Diagnosis. A corticolous, foliose species with narrow, shortly elongate, very minute lobes, 0.1–0.3 mm wide, apically broadened to 0.5 mm, the upper side deep yellow to deep orange, the lower surface white to pale yellow, with few cilia (marginal rhizines), attached with hapters or short, scarce rhizines, soralia pustulate-capitate, mostly apical, rarely submarginal.
Type. Ecuador, Galápagos: Isabela, Volcán Alcedo, along the trail going up the E-slope, basalt rubble field to the SE side of the trail and the barranco, 0°24′3″S, 91°2′35″W, 434 m alt., dry zone, basalt rubble field with scattered vegetation (Bursera graveolens, Zanthoxylum fagara, Pisonia floribunda, Senna pistaciifolia), on bark, 09-Mar-2006, Bungartz, F. 4417 (CDS 28502‒holotype; GenBank Accession number nrITS: MT967476).
Description. Thallus minutely foliose, forming small to medium-sized, ± coralloid rosettes or small mats of stout, sub-erect, anisotomically branched lobes; lobes dorsiventral, mostly convex, narrow, shortly elongate, 0.1–0.3 mm wide, slightly broadening at their flattened, ± truncate apex (up to 0.5 mm wide); lobe margin rarely with very few cilia (= marginal rhizines); upper surface deep yellow to deep orange, smooth, epruinose, dull to ± shiny; lower surface white to pale yellow, ± wrinkled, attached by few, sparse hapters (or short rhizines); soralia mostly apical, occasionally submarginal, pustulate-capitate, ~0.1–0.2 mm broad, with coarse, granular-blastidiate yellowish to bright orange, in parts ± greenish soredia, (24–)26–37(–40) μm in diam. Apothecia unknown. Pycnidia unknown.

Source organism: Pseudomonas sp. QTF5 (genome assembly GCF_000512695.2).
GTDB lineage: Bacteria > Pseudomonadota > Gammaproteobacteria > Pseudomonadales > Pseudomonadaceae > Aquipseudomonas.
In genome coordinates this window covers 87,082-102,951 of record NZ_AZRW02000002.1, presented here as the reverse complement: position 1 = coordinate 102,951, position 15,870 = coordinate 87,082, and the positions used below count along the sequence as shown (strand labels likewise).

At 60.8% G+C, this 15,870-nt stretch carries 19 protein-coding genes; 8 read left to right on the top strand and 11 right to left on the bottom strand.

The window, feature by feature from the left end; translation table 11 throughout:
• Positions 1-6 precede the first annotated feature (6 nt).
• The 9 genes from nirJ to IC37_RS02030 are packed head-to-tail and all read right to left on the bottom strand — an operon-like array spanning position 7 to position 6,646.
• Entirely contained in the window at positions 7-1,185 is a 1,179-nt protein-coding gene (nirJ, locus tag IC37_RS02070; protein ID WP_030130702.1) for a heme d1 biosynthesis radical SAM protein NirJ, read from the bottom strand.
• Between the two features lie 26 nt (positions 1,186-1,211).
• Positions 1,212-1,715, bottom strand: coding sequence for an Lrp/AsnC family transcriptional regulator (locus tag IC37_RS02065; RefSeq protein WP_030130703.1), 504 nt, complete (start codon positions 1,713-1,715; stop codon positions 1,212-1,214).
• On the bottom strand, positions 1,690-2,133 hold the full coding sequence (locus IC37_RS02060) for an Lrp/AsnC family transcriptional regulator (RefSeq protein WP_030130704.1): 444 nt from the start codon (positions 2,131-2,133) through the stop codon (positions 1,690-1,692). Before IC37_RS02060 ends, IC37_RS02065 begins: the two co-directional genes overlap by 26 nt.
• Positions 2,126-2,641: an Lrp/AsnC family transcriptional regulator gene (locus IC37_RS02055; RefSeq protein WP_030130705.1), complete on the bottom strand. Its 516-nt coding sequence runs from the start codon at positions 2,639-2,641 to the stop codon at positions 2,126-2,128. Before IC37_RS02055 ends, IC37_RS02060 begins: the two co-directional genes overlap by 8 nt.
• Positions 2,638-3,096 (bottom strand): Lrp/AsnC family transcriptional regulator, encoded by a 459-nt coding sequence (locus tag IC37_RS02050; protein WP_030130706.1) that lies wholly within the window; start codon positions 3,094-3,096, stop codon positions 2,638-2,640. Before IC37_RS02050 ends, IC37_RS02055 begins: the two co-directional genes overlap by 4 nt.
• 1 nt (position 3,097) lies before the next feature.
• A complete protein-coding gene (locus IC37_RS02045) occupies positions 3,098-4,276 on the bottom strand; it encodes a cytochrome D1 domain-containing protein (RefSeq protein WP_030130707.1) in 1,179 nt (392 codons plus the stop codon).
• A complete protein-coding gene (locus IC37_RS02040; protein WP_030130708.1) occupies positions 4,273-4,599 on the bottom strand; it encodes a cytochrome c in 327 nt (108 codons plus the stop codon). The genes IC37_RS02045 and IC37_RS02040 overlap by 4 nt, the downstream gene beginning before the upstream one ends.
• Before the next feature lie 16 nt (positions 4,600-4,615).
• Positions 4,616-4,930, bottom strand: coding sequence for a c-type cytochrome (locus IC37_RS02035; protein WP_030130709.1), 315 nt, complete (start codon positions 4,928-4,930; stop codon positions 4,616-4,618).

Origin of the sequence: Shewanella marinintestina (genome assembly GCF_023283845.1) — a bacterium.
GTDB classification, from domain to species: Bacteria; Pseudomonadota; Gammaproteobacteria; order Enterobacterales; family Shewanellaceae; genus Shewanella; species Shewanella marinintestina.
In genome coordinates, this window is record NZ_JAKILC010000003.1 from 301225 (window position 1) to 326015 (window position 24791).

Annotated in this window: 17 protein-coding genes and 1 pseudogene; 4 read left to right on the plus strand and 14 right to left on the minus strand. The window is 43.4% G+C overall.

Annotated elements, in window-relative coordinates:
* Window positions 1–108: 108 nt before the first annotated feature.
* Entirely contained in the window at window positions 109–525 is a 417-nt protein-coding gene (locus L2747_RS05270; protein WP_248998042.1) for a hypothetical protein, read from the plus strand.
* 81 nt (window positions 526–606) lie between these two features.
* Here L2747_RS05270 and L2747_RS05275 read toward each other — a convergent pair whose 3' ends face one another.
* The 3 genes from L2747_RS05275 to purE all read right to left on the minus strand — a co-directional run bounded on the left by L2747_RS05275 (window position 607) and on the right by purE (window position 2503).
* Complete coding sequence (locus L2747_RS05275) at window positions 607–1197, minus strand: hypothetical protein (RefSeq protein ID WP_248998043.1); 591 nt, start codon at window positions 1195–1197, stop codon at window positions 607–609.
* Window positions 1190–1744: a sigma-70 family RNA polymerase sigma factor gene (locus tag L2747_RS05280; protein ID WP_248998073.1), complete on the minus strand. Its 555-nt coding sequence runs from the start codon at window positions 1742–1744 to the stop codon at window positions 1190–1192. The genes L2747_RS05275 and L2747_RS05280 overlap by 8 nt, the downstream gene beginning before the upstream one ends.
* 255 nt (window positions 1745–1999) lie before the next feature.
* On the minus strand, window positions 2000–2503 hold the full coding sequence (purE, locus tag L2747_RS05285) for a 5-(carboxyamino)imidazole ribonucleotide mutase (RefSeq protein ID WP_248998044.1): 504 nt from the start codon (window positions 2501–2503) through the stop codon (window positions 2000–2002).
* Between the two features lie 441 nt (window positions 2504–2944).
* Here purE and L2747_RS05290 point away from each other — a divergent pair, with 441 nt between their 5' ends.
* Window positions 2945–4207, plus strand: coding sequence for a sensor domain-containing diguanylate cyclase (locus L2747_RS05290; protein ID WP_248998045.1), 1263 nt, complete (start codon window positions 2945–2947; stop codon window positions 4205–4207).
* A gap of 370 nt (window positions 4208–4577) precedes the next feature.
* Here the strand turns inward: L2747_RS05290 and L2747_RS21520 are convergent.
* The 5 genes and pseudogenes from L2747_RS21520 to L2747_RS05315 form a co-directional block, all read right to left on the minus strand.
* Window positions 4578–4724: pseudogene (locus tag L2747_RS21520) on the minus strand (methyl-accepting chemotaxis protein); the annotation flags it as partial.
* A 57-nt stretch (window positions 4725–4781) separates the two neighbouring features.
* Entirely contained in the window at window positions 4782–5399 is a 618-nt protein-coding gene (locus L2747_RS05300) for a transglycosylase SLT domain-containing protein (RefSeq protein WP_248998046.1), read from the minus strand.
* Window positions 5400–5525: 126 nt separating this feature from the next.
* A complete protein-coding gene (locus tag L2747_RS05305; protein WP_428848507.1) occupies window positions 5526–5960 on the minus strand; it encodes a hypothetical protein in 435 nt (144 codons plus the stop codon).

Chemistry. Thallus and apothecia P–, K+ purple, C–, KC± purplish, UV– (dull); thallus and apothecia contain a large proportion of parietin, a smaller proportion of fallacinal and very small proportions of teloschistin, parietinic acid and emodin (chemosyndrome A3 sensu Søchting 1997).
Ecology and distribution. Known only from the Galapagos, where it is a relatively rare species. It is most common throughout the dry zone, occasionally also in the transition zone, rarely in the humid zone (Cerro Gavilan, Santiago). Typically, it grows on bark (often on Pisonia floribunda, less frequently on Bursera graveolens or Piscidia carthagenensis), but there are also two specimens from rock.
Etymology. The epithet leoncita means little lion in Spanish and the golden orange rosettes recall a lion’s mane; incidentally, the name is also a nickname of the first author’s daughter Lea.
Notes. Compared to other species in the genus, Xanthomendoza leoncita has unusually minute lobes, almost as small as those of Polycauliona tenuiloba (known only from the Sonoran Region). That species, however, has an overall grayish white to very pale yellow thallus, never deep yellow or orange. Although lobes of X. leoncita have the tendency to grow slightly erect, often forming small mats, its individual lobes appear more distinctly flattened and not as ‘terete’ as those of Polycauliona candelaria, which typically forms ± coralloid cushions. Habitually, X. leoncita also resembles Polycauliona adscendens, which, however, has much wider lobes with helmet-shaped tips. The species is described here as a Xanthomendoza, because specimens typically have at least some, though often only few cilia or short rhizines. Unfortunately, conidiomata were not observed, but the molecular results also suggest the species belongs in Xanthomendoza, not in Polycauliona, and seems to be closely related to X. weberi.